If a child you know has been diagnosed with autism, here are some helpful strategies that can help you set up an appropriate learning environment, aid with communication challenges, and encourage social interactions with peers.
Teaching Students with Neurological Disorders
Students with neurological disorders may present with a wide array of symptoms. Some of the more common disorders found in children include Asperger’s Syndrome, Autism and ADHD. Find a wealth of resources to help children with neurological disorders in your classroom, from diagnosis, to modified lesson plans, to advice on behavior management. We also have reviews on assistive technology, teaching strategies and much more.
A neurological disorder that occurs during infancy or early childhood, cerebral palsy results in several different issues, including communication difficulties. Special education teachers can learn more about the language difficulties and the different cerebral palsy communication methods available.
Children with Asperger’s syndrome and other high-functioning forms of autism (HFA) are intelligent, but may lack social understanding. These students require specialized instruction to achieve social and academic success. Use these resources to help teaching children with Asperger’s and HFA.
Students with Tourette syndrome have tics, which can be involuntary movements or vocalizations. Special education teachers may notice students with the disorder have particular speech and language characteristics.
Children with fetal alcohol syndrome can have several impairments that result from damage to the brain from in utero alcohol exposure. One such issue is delays in language development. The language issues seen in fetal alcohol syndrome can impact the child’s academic performance.
It’s a paradox — children with autism may have incredible abilities to draw accurate scenes from memory. However, drawing skills with autistic preschoolers may be impacted by decreased attention, motivation, tactile defensiveness, pencil control, cognitive and motor planning skills. How can this be?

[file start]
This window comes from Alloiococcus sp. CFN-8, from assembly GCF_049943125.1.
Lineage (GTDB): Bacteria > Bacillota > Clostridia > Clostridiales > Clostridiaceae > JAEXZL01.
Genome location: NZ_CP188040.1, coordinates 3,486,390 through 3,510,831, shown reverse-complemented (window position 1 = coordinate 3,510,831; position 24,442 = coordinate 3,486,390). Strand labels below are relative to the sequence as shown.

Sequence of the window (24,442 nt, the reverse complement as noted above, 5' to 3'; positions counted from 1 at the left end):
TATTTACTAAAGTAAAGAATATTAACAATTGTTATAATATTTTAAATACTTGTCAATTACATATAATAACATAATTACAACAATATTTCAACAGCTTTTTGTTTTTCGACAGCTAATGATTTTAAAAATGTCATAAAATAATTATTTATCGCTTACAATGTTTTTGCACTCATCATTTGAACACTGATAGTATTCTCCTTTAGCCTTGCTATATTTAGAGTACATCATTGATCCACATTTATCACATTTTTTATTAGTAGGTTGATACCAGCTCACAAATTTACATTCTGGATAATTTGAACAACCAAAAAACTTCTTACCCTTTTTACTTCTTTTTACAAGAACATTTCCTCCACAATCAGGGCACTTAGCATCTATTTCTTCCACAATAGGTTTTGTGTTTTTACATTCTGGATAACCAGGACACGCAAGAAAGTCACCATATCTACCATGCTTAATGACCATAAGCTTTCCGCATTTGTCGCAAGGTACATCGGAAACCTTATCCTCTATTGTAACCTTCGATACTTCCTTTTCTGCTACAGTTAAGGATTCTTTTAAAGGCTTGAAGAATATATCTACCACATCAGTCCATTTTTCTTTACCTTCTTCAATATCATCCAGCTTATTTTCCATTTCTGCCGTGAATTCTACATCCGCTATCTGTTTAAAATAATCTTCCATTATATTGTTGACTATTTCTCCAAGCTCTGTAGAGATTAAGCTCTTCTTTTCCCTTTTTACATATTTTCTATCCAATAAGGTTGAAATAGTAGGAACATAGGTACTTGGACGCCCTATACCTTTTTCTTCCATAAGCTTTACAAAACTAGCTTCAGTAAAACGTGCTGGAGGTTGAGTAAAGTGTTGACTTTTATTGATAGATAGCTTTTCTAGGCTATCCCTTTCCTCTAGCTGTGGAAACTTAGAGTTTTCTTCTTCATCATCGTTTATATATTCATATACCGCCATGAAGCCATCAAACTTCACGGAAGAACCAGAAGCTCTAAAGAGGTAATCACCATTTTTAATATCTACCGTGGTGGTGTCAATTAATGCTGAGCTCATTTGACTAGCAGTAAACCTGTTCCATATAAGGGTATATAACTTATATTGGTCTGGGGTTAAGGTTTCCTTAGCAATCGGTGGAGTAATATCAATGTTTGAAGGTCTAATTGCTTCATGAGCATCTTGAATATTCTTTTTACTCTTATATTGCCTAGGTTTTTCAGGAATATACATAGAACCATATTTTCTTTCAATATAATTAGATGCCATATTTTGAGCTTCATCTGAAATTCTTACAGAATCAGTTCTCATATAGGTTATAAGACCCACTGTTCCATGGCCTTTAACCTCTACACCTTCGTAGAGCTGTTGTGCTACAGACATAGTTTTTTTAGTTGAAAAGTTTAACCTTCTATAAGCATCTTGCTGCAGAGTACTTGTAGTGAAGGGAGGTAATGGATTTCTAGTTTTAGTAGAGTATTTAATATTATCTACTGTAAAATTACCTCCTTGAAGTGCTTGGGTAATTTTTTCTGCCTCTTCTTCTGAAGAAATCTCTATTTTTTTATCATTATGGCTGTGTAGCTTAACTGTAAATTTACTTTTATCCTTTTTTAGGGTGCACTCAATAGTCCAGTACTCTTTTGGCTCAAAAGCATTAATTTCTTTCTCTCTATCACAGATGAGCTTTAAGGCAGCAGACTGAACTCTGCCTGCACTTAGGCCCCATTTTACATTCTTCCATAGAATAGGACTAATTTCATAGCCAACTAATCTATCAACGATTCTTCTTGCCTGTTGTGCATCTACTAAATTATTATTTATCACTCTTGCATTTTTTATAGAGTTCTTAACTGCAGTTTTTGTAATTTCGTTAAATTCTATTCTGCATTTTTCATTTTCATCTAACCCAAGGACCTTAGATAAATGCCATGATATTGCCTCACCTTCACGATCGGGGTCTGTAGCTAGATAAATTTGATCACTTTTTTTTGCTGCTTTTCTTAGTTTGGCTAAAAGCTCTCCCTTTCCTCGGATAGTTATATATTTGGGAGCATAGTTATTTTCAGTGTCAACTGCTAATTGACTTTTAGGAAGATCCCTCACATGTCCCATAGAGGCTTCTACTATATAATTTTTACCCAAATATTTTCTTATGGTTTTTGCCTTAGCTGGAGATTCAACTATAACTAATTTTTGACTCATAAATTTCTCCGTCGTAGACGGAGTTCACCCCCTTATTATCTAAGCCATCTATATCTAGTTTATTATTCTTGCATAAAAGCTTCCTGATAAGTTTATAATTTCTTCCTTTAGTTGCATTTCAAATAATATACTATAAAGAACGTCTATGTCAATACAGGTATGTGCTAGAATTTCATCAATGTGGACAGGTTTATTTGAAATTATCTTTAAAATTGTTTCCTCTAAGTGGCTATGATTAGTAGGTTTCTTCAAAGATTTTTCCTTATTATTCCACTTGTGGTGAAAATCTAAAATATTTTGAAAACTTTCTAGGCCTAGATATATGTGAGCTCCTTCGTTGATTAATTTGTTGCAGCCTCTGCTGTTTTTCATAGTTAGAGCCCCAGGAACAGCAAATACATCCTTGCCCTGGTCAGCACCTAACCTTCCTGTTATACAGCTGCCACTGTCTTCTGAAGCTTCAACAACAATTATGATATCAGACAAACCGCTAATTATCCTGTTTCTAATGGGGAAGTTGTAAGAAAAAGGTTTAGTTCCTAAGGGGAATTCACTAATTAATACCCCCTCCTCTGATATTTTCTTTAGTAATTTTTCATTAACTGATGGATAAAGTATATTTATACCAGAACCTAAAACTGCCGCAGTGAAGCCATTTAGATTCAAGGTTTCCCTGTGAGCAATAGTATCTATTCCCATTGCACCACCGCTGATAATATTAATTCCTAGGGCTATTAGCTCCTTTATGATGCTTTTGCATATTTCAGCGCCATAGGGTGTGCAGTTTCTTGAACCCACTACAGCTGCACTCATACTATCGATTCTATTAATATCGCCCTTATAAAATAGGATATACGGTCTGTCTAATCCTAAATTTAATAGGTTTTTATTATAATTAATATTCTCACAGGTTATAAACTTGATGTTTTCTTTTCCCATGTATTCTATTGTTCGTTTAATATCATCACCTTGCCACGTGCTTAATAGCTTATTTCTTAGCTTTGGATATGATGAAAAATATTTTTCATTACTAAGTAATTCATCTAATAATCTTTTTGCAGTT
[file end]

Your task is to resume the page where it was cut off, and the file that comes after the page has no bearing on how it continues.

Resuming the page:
This article provides a variety of reading strategies designed to help students with aphasia make maximum progress in minimum time. The purpose of this article is to provide a framework for teaching aphasia reading strategies that will positively impact aphasia patients.
You can use a task analysis to teach students with developmental disabilities (e.g., autism) to complete a given task. These four steps in writing a task analysis will help you make sure that you include the most important steps to complete the task.
This article provides a sample circle time schedule that can be used in a classroom, playschool or special education set up. It’s especially important to stick to a consistent routine when teaching students with Autism.
Learning about nutrition early can help students make healthy life choices. Nutrition education is also important for students with intellectual disabilities, as they are at risk for nutritional issues as they get older. Learn about teaching nutrition to persons with intellectual disabilities.
Test anxiety can be difficult for students to deal with, even more so for students with intellectual disabilities. Learn about test anxiety in students with intellectual disabilities and different techniques that can help them overcome the anxiety.